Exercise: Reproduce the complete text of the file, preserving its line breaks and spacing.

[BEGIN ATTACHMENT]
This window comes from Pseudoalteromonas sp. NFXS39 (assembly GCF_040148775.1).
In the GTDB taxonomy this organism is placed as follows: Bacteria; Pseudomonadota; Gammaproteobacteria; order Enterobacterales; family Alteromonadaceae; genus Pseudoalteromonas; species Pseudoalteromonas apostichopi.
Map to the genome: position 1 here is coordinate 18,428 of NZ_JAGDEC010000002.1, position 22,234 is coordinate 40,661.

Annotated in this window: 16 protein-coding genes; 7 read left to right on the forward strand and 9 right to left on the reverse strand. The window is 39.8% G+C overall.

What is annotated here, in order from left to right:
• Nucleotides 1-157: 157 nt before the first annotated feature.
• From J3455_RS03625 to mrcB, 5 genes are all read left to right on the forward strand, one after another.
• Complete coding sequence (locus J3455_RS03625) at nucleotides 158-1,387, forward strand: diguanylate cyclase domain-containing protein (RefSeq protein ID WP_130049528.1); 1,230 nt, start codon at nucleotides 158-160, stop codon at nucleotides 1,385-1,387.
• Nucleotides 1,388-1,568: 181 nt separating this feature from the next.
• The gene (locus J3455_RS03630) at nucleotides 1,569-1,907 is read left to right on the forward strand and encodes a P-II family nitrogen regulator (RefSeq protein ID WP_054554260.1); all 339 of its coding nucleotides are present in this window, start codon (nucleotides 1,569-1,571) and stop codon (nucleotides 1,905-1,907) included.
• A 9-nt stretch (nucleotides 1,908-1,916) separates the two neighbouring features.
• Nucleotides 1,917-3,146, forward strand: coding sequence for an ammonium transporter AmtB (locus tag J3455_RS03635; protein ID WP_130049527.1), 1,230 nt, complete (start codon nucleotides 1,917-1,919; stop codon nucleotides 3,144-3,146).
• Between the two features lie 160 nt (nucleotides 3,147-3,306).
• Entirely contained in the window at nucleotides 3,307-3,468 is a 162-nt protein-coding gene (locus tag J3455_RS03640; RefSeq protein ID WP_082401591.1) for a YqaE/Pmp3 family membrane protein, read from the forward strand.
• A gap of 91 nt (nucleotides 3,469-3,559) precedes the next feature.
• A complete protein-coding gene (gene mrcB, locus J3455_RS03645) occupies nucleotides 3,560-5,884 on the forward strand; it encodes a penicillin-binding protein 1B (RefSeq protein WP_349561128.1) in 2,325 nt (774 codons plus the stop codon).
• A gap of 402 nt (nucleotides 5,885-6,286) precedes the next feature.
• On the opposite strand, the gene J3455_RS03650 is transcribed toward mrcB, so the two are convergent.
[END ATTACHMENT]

This window comes from Pseudoalteromonas sp. NFXS39 (assembly GCF_040148775.1).
In the GTDB taxonomy this organism is placed as follows: Bacteria; Pseudomonadota; Gammaproteobacteria; order Enterobacterales; family Alteromonadaceae; genus Pseudoalteromonas; species Pseudoalteromonas apostichopi.
Map to the genome: position 1 here is coordinate 18,428 of NZ_JAGDEC010000002.1, position 22,234 is coordinate 40,661.

Annotated in this window: 16 protein-coding genes; 7 read left to right on the forward strand and 9 right to left on the reverse strand. The window is 39.8% G+C overall.

What is annotated here, in order from left to right:
• Nucleotides 1-157: 157 nt before the first annotated feature.
• From J3455_RS03625 to mrcB, 5 genes are all read left to right on the forward strand, one after another.
• Complete coding sequence (locus J3455_RS03625) at nucleotides 158-1,387, forward strand: diguanylate cyclase domain-containing protein (RefSeq protein ID WP_130049528.1); 1,230 nt, start codon at nucleotides 158-160, stop codon at nucleotides 1,385-1,387.
• Nucleotides 1,388-1,568: 181 nt separating this feature from the next.
• The gene (locus J3455_RS03630) at nucleotides 1,569-1,907 is read left to right on the forward strand and encodes a P-II family nitrogen regulator (RefSeq protein ID WP_054554260.1); all 339 of its coding nucleotides are present in this window, start codon (nucleotides 1,569-1,571) and stop codon (nucleotides 1,905-1,907) included.
• A 9-nt stretch (nucleotides 1,908-1,916) separates the two neighbouring features.
• Nucleotides 1,917-3,146, forward strand: coding sequence for an ammonium transporter AmtB (locus tag J3455_RS03635; protein ID WP_130049527.1), 1,230 nt, complete (start codon nucleotides 1,917-1,919; stop codon nucleotides 3,144-3,146).
• Between the two features lie 160 nt (nucleotides 3,147-3,306).
• Entirely contained in the window at nucleotides 3,307-3,468 is a 162-nt protein-coding gene (locus tag J3455_RS03640; RefSeq protein ID WP_082401591.1) for a YqaE/Pmp3 family membrane protein, read from the forward strand.
• A gap of 91 nt (nucleotides 3,469-3,559) precedes the next feature.
• A complete protein-coding gene (gene mrcB, locus J3455_RS03645) occupies nucleotides 3,560-5,884 on the forward strand; it encodes a penicillin-binding protein 1B (RefSeq protein WP_349561128.1) in 2,325 nt (774 codons plus the stop codon).
• A gap of 402 nt (nucleotides 5,885-6,286) precedes the next feature.
• On the opposite strand, the gene J3455_RS03650 is transcribed toward mrcB, so the two are convergent.